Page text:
Unemotional Stance on the Steve Nash "Debacle"

Robert Seagal-MisovicCorrespondent IJuly 6, 2012

Steve Nash is headed to the Lakers, to compete for a final shot at an NBA Championship
Steve Nash is headed to the Lakers, to compete for a final shot at an NBA ChampionshipChristian Petersen/Getty Images

Steve Nash's agent, Bill Duffy spoke to Toronto's Fan590 earlier today, attempting some damage control following Nash's decision to reject Toronto's offer, deciding to join Kobe Bryant and Andrew Bynum in L.A instead.

Duffy cited Nash's desire to stay close to his children who attend school in Phoenix as the determining factor in his decision to decline the Raptors and Knicks' offers, and even hinted that Nash considered retiring if he couldn't stay on the west coast.

One would wonder, if staying close to Phoenix was in fact the goal, then why Nash didn't just sign with Phoenix for the two-year offer they put on the table, or why he even hinted that Toronto, the furthest NBA city from Phoenix geographically, was even one of the places he preferred to play.

It seems that Nash indeed played the Raptors for fools. Using the Raptors' reported 36 million over three years offer as a bargaining chip, Nash was able to raise offers from New York and Los Angeles respectively, and in the end, Steve chose the best team, as most speculated he should have done all along.

Simply coming out and saying that he wanted to sign with a contender, most of whom are well over the NBA's salary cap, would have likely yielded a two or three-year offer from teams who would use the NBA's mid-level exception, roughly half the value of the Raptors' offer.

With the Raptors so readily eager to overpay the 38-year-old former MVP, the Lakers bit the bullet by paying well over what they likely would have paid. Let's hope the Raptors get a thank you card from the soon-to-be announced Laker.

The Twitter world and chat rooms exploded following the trade between Phoenix and Los Angeles calling Nash a traitor and Colangelo a fool. Some have gone as far as saying they will boo Nash on his lone visit to Toronto this coming season. Personally, I wouldn't even give him the satisfaction.

Looking at the Raptors' youthful roster, it was clear that the pitch to Nash was all about marketing. Having the best Canadian basketball player ever finish his career with the NBA's lone Canadian franchise was simply too good a headline to pass up. It would have filled up the seats and filled MSLE's pockets.

Instead, the Raptors were forced to turn to plan B; a player who makes half the money they offered Nash, is twelve years younger, and happens to be a vastly superior basketball player at this stage of his career. And yet, I heard about the Lowry trade while playing basketball yesterday, as the player I was guarding expressed that the Raptors had settled for some "random point guard from Houston" after they lost out on Nash.

Random? Really!

The Raptors have been blasted for their drafting of Terrence Ross, and their recent offer to Knicks forward Landry Fields. There's apparently even a lingering sentiment that they settled for Kyle Lowry.

Let's examine just how good these three players are before we throw Colangelo under the bus.

For years the Raptors have simply had a random collection of prospects. The system was loosely defined as "Euro-ball" during Colangelo's first three seasons, eluding to a free flow offense, and perhaps "athletic run-and-gun" during the next two years under former head coach, Jay Triano. When they hired Dwayne Casey, a true system was finally in place. When they drafted Jonas Valanciunas, and decided to keep Andrea Bargnani, this system was all but set in stone.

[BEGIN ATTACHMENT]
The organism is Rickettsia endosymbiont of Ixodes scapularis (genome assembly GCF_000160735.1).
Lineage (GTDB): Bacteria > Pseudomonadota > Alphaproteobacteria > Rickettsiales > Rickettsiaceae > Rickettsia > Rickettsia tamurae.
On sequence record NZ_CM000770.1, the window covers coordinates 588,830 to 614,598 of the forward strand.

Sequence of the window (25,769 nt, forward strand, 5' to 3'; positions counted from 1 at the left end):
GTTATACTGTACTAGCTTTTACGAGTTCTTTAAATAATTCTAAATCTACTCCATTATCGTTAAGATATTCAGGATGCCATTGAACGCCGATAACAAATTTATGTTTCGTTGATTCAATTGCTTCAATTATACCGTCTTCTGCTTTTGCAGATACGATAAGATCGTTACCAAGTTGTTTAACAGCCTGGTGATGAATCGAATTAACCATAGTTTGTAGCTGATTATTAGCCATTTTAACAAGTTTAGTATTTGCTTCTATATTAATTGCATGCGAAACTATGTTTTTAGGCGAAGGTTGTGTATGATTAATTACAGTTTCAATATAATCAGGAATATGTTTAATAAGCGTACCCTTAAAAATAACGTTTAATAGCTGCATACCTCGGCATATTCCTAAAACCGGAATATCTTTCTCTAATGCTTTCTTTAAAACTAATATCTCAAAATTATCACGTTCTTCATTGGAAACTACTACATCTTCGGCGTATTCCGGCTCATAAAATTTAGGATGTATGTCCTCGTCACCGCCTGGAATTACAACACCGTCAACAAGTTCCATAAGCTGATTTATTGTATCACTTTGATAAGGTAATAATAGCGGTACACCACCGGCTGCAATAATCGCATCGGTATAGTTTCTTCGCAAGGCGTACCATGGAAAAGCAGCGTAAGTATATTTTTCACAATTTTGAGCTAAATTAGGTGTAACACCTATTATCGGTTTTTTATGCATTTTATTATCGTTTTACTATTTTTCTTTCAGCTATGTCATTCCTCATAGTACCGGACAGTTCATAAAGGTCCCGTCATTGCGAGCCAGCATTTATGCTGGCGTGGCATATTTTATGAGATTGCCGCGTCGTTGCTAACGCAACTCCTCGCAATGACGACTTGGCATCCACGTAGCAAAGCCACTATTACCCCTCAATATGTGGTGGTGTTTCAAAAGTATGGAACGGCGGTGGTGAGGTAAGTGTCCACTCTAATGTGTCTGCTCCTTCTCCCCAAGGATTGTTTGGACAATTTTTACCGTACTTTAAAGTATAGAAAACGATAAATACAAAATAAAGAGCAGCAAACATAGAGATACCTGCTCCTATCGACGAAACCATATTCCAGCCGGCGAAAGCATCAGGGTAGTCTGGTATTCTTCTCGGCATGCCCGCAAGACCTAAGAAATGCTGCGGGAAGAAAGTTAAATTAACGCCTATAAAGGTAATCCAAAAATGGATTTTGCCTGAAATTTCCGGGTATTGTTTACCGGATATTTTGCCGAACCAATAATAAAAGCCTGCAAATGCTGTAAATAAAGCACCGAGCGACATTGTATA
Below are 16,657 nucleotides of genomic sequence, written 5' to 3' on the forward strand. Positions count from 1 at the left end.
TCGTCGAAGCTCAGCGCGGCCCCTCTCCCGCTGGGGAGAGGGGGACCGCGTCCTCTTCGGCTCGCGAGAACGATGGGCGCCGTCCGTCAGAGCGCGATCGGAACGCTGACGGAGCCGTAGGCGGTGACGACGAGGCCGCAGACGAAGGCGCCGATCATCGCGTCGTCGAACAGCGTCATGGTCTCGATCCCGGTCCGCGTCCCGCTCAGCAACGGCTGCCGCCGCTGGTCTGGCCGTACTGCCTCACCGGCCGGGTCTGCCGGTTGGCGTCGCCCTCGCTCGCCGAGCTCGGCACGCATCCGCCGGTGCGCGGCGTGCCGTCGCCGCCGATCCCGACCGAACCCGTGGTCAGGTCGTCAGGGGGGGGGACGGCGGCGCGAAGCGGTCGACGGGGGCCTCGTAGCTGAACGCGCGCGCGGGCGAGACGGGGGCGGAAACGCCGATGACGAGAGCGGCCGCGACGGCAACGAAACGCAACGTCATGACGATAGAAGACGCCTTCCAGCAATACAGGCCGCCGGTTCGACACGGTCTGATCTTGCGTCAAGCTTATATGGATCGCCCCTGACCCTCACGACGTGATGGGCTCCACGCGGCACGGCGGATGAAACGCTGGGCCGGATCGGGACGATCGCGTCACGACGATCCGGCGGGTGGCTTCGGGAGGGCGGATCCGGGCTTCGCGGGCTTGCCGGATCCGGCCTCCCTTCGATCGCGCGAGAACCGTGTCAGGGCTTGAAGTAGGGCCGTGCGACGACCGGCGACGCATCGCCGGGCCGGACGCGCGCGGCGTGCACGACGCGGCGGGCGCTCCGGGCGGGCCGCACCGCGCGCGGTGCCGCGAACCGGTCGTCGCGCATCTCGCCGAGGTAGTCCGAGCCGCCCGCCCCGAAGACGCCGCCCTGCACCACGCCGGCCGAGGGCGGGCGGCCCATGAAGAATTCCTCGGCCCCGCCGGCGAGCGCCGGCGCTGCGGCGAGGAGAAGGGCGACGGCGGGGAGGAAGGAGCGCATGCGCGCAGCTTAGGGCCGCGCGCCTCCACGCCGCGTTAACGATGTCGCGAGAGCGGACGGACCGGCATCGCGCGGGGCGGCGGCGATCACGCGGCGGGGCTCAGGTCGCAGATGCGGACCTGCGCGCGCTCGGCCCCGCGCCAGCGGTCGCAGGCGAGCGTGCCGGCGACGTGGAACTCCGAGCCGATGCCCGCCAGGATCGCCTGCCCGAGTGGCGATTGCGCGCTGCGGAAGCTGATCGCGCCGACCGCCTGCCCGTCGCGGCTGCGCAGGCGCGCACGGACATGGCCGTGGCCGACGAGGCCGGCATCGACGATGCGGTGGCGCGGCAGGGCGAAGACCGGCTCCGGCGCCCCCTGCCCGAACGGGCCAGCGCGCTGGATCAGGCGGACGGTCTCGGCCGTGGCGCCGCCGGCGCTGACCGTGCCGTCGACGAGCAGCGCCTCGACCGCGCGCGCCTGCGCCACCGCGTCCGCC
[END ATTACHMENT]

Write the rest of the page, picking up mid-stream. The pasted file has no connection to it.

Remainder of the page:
To keep Bargnani, they absolutely needed to compensate for his lack of rebounding and help defense by surrounding him with above-average rebounders and on-the-ball defenders at the three perimeter positions, and an above-average help-defender playing next to him in the post.

To fully utilize Valanciunas' offensive abilities, the Raptors needed to have perimeter players who could penetrate, shoot and run the pick-and-roll offense.

Furthermore, if DeRozan's ability to finish was going to be fully maximized, the Raptors needed a point guard who was willing to penetrate, and was capable of running an up-tempo offense.

In Landry Fields, the Raptors got an above-average rebounding perimeter player who is arguably an above-average passer, defender and shooter as well. In Lowry, the Raptors get an elite on-the-ball defender who will limit penetration into the paint, thus shedding some attention from Bargnani's inability to help defensively.

In Ross, the Raptors potentially drafted an elite perimeter shooter who can play both wing positions while being a passable defender and an active rebounder. Every move, from Lowry to second round draft pick Quincy Acy, has Casey's stamp of approval. The only move, which would have contradicted the team's defense-first philosophy was the defensively challenged Nash.

Perhaps, when projecting a lineup with Nash and Bargnani, the Raptors overemphasized rebounding and defense. By substituting Lowry, arguably one of the best rebounding and defensive point guards in for Nash, the Raptors might actually be challenging for more than just the eighth seed next year.

Perhaps its the Raptors who should be sending a thank you letter to Steve Nash. Lowry is likely to blossom with the young Raptors, and while he may not come with the marketing appeal of Nash, Toronto fans have always supported a winner. With Lowry in the fold, it seems the Raptors will become just that.